At 11 months of age, my first-born received a prescription for glasses. At 18 months of age he had eye surgery. Until he was 7 years old we patched his weak eye every day. To say I was over-protective was an understatement. I was ready to protect my boy from threats – emotional and physical.
I successfully protected Joshua to the best of my ability for years. I controlled his little world and Life was good. Two other babies joined our family, and Joshua loved his little brothers. In turn, they loved him back. In fact, they adored him for his kindness and loving nature. None of the threats I had envisioned entered our world. My confidence as a mother had increased. However, this idyllic life changed in a day. Although it wasn’t a true catastrophe, it shocked us out of the sheltered life I had created. In a word, it was “school.”
The day Joshua entered kindergarten, I came to an abrupt realization of our new reality: Joshua had moved beyond my ability to protect him. I couldn’t protect him physically. And I couldn’t protect him emotionally. For five hours a day, other children surrounded Joshua, and they didn’t love him like his little brothers and I did. A teacher oversaw his daily activities, as she also cared for 20 other children. He was on a playground without me watching. Even though it was a Christian school, Joshua spent his day with children whose parents raised them with different guidelines than we had at home.
As the truth of this new reality smeared my makeup with salty tears, I had to find another way to help Joshua. I wanted to hide my little boy so no one would ever hurt him, but I knew that wasn’t an option. As I wrestled with this desire to protect at all costs, God started speaking gently to me about trust.
God asked me a defining question for my life; one that I had to settle in my heart. It was this: Do I trust Him with the life of my children, or do I just say I do?
I love my children so much, it’s hard to imagine anyone loving them more. God was reminding me that not only does He love them more than I, but He also has the ability to protect them when I can’t. Entrusting my children to God took me to an entirely new level of faith. For me, it was where the rubber meets the road. It wasn’t enough to talk about trusting God, I actually had to do it.
So every day when I combed Joshua’s hair, dressed him in his little shorts and t-shirt and drove him to school, I prayed. Actually, it was more like a desperate begging plea: God, please protect my Joshua. Every time fear rose up in my heart, I had to (and still do today) repeat the words: I choose to trust You God. I don’t want to just say I trust You, I actually want to trust You.
Through this question, God revealed a hidden sin in my life: pride. I assumed the role of ultimate protector – a role God never meant for me. Through that role, I took God’s place in the life of my child. The truth is, I am a woefully imperfect and inadequate substitute for such a holy, perfect, and powerful Savior. When I assumed responsibility for my child’s complete protection, I was in fact training my son to look to me for answers and not God.
This school year, God is asking you the same question. Do you trust Him? Or do you just say you trust Him? They really aren’t the same thing.
I hope you’ll spend some time in prayer digging deep into this question. And it’s okay if you unearth some doubt. It’s okay if your answer reveals a serious faith deficit. At least you have a starting point. The question then is, where do you go from here?
What God has to say:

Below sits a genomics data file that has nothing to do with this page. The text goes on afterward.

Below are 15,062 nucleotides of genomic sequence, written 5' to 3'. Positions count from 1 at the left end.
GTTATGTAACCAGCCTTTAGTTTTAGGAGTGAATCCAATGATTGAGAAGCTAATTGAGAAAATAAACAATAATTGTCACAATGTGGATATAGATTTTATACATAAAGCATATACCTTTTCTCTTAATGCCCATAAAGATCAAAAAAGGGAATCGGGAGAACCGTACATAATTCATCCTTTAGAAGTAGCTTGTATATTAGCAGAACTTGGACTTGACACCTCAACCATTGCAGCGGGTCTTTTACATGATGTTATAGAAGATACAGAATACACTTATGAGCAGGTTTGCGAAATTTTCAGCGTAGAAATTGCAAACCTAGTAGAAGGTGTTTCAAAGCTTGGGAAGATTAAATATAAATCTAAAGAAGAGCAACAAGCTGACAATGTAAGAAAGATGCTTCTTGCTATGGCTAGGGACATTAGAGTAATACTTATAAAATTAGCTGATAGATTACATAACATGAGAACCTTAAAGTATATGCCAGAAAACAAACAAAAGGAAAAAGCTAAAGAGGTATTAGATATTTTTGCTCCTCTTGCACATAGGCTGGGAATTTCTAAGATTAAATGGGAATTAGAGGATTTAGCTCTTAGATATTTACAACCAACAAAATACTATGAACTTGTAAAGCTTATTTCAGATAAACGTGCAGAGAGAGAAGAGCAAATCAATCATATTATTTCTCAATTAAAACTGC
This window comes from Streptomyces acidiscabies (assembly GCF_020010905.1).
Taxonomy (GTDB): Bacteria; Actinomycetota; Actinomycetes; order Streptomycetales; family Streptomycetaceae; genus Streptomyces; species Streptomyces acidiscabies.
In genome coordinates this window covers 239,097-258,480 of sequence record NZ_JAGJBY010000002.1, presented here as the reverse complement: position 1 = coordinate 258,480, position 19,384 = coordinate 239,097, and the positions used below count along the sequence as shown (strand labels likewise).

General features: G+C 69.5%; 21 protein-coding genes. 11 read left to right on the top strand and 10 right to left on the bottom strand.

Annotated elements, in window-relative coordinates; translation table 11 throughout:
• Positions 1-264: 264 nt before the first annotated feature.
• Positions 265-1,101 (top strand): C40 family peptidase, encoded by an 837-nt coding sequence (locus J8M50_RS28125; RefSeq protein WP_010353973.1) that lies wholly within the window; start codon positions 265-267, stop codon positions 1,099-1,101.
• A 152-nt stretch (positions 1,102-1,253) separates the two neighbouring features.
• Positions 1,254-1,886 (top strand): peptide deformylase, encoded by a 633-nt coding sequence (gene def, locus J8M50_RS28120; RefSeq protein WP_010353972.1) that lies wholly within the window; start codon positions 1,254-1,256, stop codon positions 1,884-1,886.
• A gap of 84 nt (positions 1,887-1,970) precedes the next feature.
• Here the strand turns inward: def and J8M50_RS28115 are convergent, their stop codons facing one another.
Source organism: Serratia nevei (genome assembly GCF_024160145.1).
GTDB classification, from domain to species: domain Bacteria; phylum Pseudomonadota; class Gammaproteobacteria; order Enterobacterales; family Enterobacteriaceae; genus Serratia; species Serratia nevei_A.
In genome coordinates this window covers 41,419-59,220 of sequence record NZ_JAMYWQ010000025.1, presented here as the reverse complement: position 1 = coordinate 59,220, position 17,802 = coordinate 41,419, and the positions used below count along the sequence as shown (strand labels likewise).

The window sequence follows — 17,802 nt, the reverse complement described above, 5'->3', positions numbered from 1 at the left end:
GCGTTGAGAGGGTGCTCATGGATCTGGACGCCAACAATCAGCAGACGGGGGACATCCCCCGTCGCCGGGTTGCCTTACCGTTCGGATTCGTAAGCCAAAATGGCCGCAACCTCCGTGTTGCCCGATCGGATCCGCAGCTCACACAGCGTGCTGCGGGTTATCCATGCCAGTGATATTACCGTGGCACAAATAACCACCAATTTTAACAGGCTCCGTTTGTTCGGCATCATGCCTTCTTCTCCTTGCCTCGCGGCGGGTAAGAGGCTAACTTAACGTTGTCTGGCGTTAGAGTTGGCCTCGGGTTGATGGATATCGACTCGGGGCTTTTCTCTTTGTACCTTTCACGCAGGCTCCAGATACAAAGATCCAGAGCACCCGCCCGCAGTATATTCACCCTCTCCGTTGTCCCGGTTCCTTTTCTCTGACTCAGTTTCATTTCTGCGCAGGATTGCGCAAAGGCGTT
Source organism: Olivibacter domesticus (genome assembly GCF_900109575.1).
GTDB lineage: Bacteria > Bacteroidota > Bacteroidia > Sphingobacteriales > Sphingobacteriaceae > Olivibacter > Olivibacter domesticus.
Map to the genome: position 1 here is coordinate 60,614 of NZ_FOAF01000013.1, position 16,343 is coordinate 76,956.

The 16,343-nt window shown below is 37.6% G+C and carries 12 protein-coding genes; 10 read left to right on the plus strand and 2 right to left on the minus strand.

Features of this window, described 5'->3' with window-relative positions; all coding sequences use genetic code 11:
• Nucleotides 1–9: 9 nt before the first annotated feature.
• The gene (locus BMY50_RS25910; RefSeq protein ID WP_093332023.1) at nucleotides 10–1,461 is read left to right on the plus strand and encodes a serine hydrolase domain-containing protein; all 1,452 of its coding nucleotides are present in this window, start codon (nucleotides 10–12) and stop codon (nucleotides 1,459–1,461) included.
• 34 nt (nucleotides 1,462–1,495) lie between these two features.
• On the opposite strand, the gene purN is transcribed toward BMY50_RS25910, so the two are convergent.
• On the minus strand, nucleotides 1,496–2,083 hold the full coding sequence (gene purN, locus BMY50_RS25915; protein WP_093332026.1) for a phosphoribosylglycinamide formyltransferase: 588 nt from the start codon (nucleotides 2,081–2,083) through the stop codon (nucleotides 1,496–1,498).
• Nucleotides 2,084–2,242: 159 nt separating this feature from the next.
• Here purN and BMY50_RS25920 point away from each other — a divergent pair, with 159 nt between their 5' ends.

Psalm 22:4-5, In you our ancestors put their trust; they trusted and you delivered them. To you they cried out and were saved in you they trusted and were not put to shame.
Psalm 9: 9-10, “The LORD is a refuge for the oppressed, a stronghold in times of trouble. Those who know Your name will trust in You, for You, LORD, have never forsaken those who seek You.”
Psalm 20:7, “Some trust in chariots and some in horses, but we trust in the name of the LORD our God.”
I love that I can trust God, because I surely can’t trust myself. Specifically, I can’t trust my memory. I’m astounded at what I can forget. Please do not interrupt me as I am walking from one room to the next or I might have to retrace my steps. And the number of brilliant ideas I am CERTAIN I won’t forget … yep … gone.
So there is no way I’m going to remember teacher work days and football practice schedules. After all, I seriously can forget a weekly meeting if I’m not careful to write it down. So today’s tip is for those of us who struggle with remembering dates, times, phone numbers and email addresses. And that is to write everything down even if you think you will NEVER forget it.
For the record, I use Outlook (synced to my phone) to manage my all my contacts and appointments. One of the first things I do at the start of the school year is enter all the school holidays, half-days and breaks on my calendar. Then, I enter my children’s teachers into my email contact list. I bookmark all the school and activity websites and have them organized in a “School” folder. I also enter in weekly events even though I should remember that every Monday night is Young Life and Wednesday there is church.
I have customized the calendar on Outlook so I can see certain things at a glance. For instance, I have holidays in red, doctor’s appointments in brown, birthdays in yellow, bills to pay in blue, and my speaking engagements in purple. Plus alerts set to remind me of each.
I also keep track of most everyone’s events on my calendar. As my children have grown, this happens less each year. But it is still a VERY full calendar.
There are two key practices in making this system effective: 1) entering information before I think I’ll need it. 2) Having it all in one place. So long as I enter the information
How do you manage all the data that comes your way? I’d love to hear! Thanks so much for joining me today! See you tomorrow!
In His love,